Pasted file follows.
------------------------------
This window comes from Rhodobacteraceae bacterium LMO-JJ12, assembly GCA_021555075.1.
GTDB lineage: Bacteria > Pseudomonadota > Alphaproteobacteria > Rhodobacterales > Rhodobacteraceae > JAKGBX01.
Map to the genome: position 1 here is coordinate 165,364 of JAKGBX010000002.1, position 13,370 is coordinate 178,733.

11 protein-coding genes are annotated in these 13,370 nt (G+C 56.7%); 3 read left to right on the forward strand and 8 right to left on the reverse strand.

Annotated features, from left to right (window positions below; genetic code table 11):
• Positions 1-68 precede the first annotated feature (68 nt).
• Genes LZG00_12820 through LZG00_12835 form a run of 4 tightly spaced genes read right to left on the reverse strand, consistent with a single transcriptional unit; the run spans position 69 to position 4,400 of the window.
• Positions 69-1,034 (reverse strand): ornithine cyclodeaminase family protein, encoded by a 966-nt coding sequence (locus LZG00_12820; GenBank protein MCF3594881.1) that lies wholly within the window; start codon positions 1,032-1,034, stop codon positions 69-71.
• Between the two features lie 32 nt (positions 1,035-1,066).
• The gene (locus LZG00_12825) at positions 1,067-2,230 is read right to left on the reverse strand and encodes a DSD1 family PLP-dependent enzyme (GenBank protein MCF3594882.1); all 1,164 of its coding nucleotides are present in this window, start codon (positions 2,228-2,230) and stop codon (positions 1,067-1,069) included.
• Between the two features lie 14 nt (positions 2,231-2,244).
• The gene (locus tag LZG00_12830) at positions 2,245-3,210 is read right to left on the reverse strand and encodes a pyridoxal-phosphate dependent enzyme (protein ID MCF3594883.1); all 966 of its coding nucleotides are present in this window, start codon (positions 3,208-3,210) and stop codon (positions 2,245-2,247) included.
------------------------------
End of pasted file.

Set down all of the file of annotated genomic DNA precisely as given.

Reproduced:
This window comes from Rhodobacteraceae bacterium LMO-JJ12, assembly GCA_021555075.1.
GTDB lineage: Bacteria > Pseudomonadota > Alphaproteobacteria > Rhodobacterales > Rhodobacteraceae > JAKGBX01.
Map to the genome: position 1 here is coordinate 165,364 of JAKGBX010000002.1, position 13,370 is coordinate 178,733.

11 protein-coding genes are annotated in these 13,370 nt (G+C 56.7%); 3 read left to right on the forward strand and 8 right to left on the reverse strand.

Annotated features, from left to right (window positions below; genetic code table 11):
• Positions 1-68 precede the first annotated feature (68 nt).
• Genes LZG00_12820 through LZG00_12835 form a run of 4 tightly spaced genes read right to left on the reverse strand, consistent with a single transcriptional unit; the run spans position 69 to position 4,400 of the window.
• Positions 69-1,034 (reverse strand): ornithine cyclodeaminase family protein, encoded by a 966-nt coding sequence (locus LZG00_12820; GenBank protein MCF3594881.1) that lies wholly within the window; start codon positions 1,032-1,034, stop codon positions 69-71.
• Between the two features lie 32 nt (positions 1,035-1,066).
• The gene (locus LZG00_12825) at positions 1,067-2,230 is read right to left on the reverse strand and encodes a DSD1 family PLP-dependent enzyme (GenBank protein MCF3594882.1); all 1,164 of its coding nucleotides are present in this window, start codon (positions 2,228-2,230) and stop codon (positions 1,067-1,069) included.
• Between the two features lie 14 nt (positions 2,231-2,244).
• The gene (locus tag LZG00_12830) at positions 2,245-3,210 is read right to left on the reverse strand and encodes a pyridoxal-phosphate dependent enzyme (protein ID MCF3594883.1); all 966 of its coding nucleotides are present in this window, start codon (positions 3,208-3,210) and stop codon (positions 2,245-2,247) included.